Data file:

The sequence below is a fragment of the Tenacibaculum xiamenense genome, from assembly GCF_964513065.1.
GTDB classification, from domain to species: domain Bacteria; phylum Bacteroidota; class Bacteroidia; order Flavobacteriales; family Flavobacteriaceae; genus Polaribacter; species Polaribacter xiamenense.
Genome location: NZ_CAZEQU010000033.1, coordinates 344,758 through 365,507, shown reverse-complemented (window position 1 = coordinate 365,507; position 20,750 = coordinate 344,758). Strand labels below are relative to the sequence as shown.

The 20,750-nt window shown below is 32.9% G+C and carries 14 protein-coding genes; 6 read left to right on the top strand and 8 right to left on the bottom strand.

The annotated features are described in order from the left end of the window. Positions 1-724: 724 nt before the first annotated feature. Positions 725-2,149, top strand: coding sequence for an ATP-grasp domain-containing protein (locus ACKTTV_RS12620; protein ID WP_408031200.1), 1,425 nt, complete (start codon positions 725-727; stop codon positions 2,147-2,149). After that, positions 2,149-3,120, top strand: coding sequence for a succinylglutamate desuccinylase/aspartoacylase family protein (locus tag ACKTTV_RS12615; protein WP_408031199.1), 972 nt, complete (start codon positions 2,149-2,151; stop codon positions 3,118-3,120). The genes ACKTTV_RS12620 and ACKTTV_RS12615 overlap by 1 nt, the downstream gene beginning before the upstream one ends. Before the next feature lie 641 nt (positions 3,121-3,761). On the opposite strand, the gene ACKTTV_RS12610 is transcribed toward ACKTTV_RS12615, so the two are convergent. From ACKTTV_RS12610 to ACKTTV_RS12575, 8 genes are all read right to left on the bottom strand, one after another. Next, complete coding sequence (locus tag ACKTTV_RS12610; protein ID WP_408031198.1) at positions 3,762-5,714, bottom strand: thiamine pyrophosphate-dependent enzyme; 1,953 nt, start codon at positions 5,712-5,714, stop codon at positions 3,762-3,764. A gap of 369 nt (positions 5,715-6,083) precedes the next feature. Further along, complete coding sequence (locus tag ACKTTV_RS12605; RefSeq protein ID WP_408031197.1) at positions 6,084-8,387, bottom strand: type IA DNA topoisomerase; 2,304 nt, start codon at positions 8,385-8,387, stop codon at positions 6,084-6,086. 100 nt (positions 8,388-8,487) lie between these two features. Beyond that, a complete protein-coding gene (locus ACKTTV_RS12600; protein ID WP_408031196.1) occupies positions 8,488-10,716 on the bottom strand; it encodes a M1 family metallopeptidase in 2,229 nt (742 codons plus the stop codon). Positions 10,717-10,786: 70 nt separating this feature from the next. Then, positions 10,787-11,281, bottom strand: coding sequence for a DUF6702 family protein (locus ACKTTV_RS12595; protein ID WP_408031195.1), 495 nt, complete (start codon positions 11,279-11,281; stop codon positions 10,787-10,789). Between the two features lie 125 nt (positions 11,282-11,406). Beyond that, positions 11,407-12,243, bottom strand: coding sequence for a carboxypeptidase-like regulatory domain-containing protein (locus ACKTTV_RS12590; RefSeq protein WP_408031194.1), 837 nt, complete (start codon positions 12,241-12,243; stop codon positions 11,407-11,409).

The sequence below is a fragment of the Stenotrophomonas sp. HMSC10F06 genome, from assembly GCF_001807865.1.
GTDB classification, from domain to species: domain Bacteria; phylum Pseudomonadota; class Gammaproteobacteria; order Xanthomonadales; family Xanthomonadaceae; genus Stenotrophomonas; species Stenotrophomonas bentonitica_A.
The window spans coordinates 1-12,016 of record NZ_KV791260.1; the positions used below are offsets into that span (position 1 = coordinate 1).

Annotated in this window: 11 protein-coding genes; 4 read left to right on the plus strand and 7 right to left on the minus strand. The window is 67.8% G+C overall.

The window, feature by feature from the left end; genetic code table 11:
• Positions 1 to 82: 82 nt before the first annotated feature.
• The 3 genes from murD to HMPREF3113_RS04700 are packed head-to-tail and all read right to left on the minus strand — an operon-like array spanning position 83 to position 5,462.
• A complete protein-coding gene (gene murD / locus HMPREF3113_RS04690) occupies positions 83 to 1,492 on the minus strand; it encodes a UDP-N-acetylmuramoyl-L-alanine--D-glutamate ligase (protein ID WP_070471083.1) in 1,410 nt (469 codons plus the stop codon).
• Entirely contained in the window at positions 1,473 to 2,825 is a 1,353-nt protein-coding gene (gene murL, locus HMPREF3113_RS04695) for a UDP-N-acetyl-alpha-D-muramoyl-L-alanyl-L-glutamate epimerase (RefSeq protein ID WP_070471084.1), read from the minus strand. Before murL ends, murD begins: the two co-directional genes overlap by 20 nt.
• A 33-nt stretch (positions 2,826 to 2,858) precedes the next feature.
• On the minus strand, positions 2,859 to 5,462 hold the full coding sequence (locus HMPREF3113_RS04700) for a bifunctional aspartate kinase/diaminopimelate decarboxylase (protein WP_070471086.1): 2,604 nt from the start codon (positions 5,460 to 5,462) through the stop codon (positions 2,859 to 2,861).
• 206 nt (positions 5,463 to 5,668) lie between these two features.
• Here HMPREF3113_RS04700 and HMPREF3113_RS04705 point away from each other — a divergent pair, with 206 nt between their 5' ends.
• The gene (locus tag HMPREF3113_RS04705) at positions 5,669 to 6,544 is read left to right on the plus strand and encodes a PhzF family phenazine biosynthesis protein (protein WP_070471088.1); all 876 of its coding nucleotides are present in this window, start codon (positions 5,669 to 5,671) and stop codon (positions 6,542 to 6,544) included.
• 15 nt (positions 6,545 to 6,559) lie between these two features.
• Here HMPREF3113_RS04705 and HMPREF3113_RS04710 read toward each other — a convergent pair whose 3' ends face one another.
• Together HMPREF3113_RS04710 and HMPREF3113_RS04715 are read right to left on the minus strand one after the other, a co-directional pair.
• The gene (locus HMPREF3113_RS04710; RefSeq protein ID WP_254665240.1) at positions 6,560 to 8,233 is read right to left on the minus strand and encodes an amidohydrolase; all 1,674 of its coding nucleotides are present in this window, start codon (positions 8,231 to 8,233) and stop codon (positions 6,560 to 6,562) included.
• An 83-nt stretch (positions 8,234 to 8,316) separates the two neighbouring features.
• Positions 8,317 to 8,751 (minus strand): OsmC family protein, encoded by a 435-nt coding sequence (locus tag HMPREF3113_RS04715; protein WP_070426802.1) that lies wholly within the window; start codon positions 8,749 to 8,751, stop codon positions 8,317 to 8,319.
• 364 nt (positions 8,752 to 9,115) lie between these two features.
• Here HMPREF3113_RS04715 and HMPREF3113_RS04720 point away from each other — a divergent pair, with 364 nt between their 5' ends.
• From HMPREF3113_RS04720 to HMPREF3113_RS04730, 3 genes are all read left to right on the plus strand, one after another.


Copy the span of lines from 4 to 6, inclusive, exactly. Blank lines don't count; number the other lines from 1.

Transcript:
The 20,750-nt window shown below is 32.9% G+C and carries 14 protein-coding genes; 6 read left to right on the top strand and 8 right to left on the bottom strand.

The annotated features are described in order from the left end of the window. Positions 1-724: 724 nt before the first annotated feature. Positions 725-2,149, top strand: coding sequence for an ATP-grasp domain-containing protein (locus ACKTTV_RS12620; protein ID WP_408031200.1), 1,425 nt, complete (start codon positions 725-727; stop codon positions 2,147-2,149). After that, positions 2,149-3,120, top strand: coding sequence for a succinylglutamate desuccinylase/aspartoacylase family protein (locus tag ACKTTV_RS12615; protein WP_408031199.1), 972 nt, complete (start codon positions 2,149-2,151; stop codon positions 3,118-3,120). The genes ACKTTV_RS12620 and ACKTTV_RS12615 overlap by 1 nt, the downstream gene beginning before the upstream one ends. Before the next feature lie 641 nt (positions 3,121-3,761). On the opposite strand, the gene ACKTTV_RS12610 is transcribed toward ACKTTV_RS12615, so the two are convergent. From ACKTTV_RS12610 to ACKTTV_RS12575, 8 genes are all read right to left on the bottom strand, one after another. Next, complete coding sequence (locus tag ACKTTV_RS12610; protein ID WP_408031198.1) at positions 3,762-5,714, bottom strand: thiamine pyrophosphate-dependent enzyme; 1,953 nt, start codon at positions 5,712-5,714, stop codon at positions 3,762-3,764. A gap of 369 nt (positions 5,715-6,083) precedes the next feature. Further along, complete coding sequence (locus tag ACKTTV_RS12605; RefSeq protein ID WP_408031197.1) at positions 6,084-8,387, bottom strand: type IA DNA topoisomerase; 2,304 nt, start codon at positions 8,385-8,387, stop codon at positions 6,084-6,086. 100 nt (positions 8,388-8,487) lie between these two features. Beyond that, a complete protein-coding gene (locus ACKTTV_RS12600; protein ID WP_408031196.1) occupies positions 8,488-10,716 on the bottom strand; it encodes a M1 family metallopeptidase in 2,229 nt (742 codons plus the stop codon). Positions 10,717-10,786: 70 nt separating this feature from the next. Then, positions 10,787-11,281, bottom strand: coding sequence for a DUF6702 family protein (locus ACKTTV_RS12595; protein ID WP_408031195.1), 495 nt, complete (start codon positions 11,279-11,281; stop codon positions 10,787-10,789). Between the two features lie 125 nt (positions 11,282-11,406). Beyond that, positions 11,407-12,243, bottom strand: coding sequence for a carboxypeptidase-like regulatory domain-containing protein (locus ACKTTV_RS12590; RefSeq protein WP_408031194.1), 837 nt, complete (start codon positions 12,241-12,243; stop codon positions 11,407-11,409).

The sequence below is a fragment of the Stenotrophomonas sp. HMSC10F06 genome, from assembly GCF_001807865.1.